2 Ways to Make Your Mundane Items Marvelous


Imagine awarding a bit of equipment as treasure, and instead of the party fighting over the Wand of Orcus and Staff of the Magi in the treasure pile, they all fight over the 6 iron pitons.

Ok, that’s an exaggeration, haha. But the point is, we can do a couple of simple things to make minor mundane treasures highly sought after and coveted by our players.

If we can pull this off, we greatly reduce pressure to offer ever-more-powerful treasure, because players will be ecstatic about the minor stuff.

This also makes it much easier to avoid Monty Haul syndrome and keep our campaigns balanced.

Last, our game worlds make more sense. We often want minor foes to offer rewards upon defeat, but it doesn’t make sense that they’d all have magic items or gems and jewelry. And coins are boring.

So what’s a GM to do?

Here are two ways to make our mundane items marvelous.

1. Create the Problem, Offer the Solution

Players will not value 6 boring iron pitons if they have little use.

However, if we create a compelling need for them before they’re awarded as treasure, we immediately increase their value to players.

For this, we take a Lock & Key approach. What puzzle(s) does the treasure solve? What problems does it mitigate or clear up?

For example, many doors in the dungeon have not aged well and the locks no longer function. We create a situation where the PCs are being pursued or followed. The party suddenly getting a way to block doors would be a huge boon.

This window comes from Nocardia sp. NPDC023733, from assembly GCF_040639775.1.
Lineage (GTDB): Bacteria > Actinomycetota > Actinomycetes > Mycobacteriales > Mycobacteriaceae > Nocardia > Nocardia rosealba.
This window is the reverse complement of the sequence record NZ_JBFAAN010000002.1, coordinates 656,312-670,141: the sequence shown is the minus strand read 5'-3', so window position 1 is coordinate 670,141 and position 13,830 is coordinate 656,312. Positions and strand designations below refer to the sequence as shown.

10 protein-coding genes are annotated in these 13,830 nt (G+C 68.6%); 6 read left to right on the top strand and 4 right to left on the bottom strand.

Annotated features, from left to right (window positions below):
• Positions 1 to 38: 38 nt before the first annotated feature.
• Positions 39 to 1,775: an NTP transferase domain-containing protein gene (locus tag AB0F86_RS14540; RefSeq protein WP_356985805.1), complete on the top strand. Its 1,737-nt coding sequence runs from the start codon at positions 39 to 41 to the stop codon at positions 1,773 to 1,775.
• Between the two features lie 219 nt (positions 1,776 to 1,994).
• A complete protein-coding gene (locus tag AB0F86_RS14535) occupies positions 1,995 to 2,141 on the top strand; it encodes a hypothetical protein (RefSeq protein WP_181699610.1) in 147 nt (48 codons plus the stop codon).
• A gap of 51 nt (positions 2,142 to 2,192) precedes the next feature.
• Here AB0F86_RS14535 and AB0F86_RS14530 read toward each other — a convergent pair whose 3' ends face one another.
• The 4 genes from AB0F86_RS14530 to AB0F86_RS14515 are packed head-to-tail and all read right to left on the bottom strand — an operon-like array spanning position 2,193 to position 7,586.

Or, perhaps dwarves regard the piton as an important symbol of trust and status. Players showing up with iron pitons discovered previously could take advantage of this and try a ruse to secure dwarven aid.

2. Integrate With Character Backstories

I loved yesterday’s tip from RPT GM Andrew who takes everything players offer in their backstories, and uses that as the starting point. He then adds lots of details to backstories to further connect characters to the setting, the plot, and fellow party members.

Likewise, a player might not have listed iron spikes in their PC’s history, but you are free to add them and reveal this to the group during play at the right time as a revelation.

d6 Ways Mundane Items Might Be Important in a Backstory

  1. Family Heirloom
  2. Symbol of Status or Authority
  3. A Token of Friendship or Favour Owed
  4. Used in a Rite of Passage or Cultural Ritual
  5. Used as Lock & Key for Major Historical Event (that’s about to happen again)
  6. A Religious Symbol

There are more ways we can add value and desire for minor treasure. But designing adventures and encounters so such treasures can solve obstacles in the party’s path, and adding such items to character backstories, are sure ways to get players gleefully adding previously boring rewards to their character sheets.

Cheers,
Johnn
roleplayingtips.com
https://discord.gg/6MxTRAqQ76
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